City of Chilliwack will be hiring an independent auditor to review Coun. Sam Waddington’s expenses in detail dating back to the beginning of his term, and refer the findings to the RCMP.
|One of a series of redacted emails regarding Chilliwack City Coun. Sam Waddington's expense claims that have been forwarded to the RCMP. (City of Chilliwack)|
Mayor Sharon Gaetz and Coun. Ken Popove, who are also running for mayor along with Coun. Waddington, recused themselves from the discussion and voting Thursday on the audit motion, in order to avoid any conflict of interest.
“We chose to do so that there could be no suggestion it was an attempt to influence the election,” Gaetz said.
Any time something is referred to the RCMP it is “a very serious matter,” Gaetz added.
Mayor Gaetz, and Coun. Chuck Stam, both publicly asked questions about Waddington’s already authorized expenses, with each filing separate freedom of information (FOI) requests for details about out-of-town conferences and meetings.
A unanimous vote of council in August requested details about who he was meeting met with, why he was paying for elected reps who have their own expense accounts, and what value it offered for the taxpayer, to which Coun. Waddington responded with a lengthy report.
Since then, some of the people Coun. Waddington stated in his report that he met with have come forward to say this is not true.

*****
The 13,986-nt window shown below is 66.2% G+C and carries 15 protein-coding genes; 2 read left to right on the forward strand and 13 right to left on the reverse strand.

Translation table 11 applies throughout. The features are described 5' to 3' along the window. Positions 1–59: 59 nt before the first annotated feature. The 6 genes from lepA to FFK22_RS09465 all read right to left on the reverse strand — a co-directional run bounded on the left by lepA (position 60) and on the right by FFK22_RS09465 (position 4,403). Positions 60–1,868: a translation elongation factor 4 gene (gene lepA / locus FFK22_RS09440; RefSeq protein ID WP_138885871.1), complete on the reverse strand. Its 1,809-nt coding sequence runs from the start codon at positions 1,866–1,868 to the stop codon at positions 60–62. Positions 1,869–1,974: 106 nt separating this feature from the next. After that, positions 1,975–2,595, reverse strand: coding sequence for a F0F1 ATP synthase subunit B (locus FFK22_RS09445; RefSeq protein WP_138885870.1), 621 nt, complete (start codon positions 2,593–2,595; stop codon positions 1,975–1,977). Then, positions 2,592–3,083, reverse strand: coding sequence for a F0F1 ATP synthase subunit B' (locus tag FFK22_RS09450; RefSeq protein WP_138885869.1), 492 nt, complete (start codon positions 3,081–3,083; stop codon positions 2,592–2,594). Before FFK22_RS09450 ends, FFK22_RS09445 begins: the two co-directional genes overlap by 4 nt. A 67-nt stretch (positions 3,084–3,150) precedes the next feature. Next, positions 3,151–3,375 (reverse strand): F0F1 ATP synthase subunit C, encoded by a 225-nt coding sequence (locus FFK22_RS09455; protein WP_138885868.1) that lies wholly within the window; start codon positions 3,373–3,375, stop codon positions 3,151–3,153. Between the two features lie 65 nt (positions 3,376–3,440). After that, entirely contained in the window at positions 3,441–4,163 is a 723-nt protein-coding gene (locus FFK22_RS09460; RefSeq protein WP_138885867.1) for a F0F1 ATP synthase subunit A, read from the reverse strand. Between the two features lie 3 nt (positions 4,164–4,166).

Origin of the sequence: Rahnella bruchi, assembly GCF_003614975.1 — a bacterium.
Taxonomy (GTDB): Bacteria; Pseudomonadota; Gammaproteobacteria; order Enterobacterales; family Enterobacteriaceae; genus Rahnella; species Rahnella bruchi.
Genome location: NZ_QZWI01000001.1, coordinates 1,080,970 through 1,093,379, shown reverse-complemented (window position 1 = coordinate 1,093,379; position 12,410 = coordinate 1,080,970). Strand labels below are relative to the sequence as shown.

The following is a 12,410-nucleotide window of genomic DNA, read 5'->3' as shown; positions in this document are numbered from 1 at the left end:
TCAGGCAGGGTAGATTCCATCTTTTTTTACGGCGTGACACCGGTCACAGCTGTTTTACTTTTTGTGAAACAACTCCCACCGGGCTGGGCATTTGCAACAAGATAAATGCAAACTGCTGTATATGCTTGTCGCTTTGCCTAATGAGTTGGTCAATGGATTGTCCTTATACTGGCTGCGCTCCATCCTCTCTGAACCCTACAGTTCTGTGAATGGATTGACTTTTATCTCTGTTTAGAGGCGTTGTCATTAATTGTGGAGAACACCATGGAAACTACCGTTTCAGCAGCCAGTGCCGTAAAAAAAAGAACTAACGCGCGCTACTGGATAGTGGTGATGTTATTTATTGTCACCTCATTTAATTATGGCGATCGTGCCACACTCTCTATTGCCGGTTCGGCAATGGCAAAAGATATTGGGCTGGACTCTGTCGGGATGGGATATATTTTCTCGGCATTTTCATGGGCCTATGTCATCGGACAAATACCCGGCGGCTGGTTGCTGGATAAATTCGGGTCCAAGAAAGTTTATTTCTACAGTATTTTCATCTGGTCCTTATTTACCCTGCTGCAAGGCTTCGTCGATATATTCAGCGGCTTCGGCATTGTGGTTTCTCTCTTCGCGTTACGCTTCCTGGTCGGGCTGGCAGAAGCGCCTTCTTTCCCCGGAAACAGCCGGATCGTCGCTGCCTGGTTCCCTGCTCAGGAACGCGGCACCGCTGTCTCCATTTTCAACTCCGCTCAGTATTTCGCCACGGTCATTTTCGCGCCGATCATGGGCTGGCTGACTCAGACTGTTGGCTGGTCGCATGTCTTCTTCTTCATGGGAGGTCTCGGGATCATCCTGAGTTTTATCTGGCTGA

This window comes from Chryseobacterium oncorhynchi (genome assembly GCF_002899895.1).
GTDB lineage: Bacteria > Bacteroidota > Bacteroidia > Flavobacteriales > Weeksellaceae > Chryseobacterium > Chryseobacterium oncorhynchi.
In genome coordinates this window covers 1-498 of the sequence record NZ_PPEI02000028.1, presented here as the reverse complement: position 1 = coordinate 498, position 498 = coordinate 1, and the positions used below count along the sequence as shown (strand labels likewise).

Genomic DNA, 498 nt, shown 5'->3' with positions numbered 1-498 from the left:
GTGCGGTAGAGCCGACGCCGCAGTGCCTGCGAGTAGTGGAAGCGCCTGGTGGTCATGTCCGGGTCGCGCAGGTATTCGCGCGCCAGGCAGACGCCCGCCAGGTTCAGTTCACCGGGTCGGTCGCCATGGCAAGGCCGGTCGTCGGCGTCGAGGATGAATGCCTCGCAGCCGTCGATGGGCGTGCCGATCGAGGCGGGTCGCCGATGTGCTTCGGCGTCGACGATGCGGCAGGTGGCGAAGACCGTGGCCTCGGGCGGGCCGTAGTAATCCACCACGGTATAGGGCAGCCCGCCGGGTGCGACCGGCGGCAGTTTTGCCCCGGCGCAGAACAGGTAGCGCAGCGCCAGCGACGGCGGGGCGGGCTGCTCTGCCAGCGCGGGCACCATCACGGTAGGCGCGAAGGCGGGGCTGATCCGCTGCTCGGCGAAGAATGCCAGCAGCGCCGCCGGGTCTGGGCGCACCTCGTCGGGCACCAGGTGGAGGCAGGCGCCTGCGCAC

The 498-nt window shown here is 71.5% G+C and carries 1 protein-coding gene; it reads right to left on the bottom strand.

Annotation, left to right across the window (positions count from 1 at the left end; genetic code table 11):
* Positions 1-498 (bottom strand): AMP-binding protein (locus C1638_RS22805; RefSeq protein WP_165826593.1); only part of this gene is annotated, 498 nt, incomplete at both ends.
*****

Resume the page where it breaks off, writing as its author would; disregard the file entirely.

Coun. Waddington said after Thursday’s meeting that his next step will be to refocus on his mayoral campaign.
“I will be continuing to have good conversations around housing, and policing, and the many challenges we are facing in Chilliwack,” Waddington said.
“Everyone should be held accountable for their work,” the councillor said adding he will continue to offer full transparency.
But the ongoing discussion about almost $1,500 of his 2017 expenses, which has cost “tens of thousands” of dollars worth of city staff time gathering information, is “political,” he underlined.
“I don’t believe this effort is administrative, I believe it is political,” Waddington said. “And it’s going to be a very expensive endeavour for the city, so it will be up to the public to decide if this was the right course of action to take.”
According to the city release, council will have to “correct” information filed and disclosed to date under Section 168(1)(b) of the Community Charter, and disclose the six related email messages and amended minutes from the Sept. 4, 2018 Council meeting.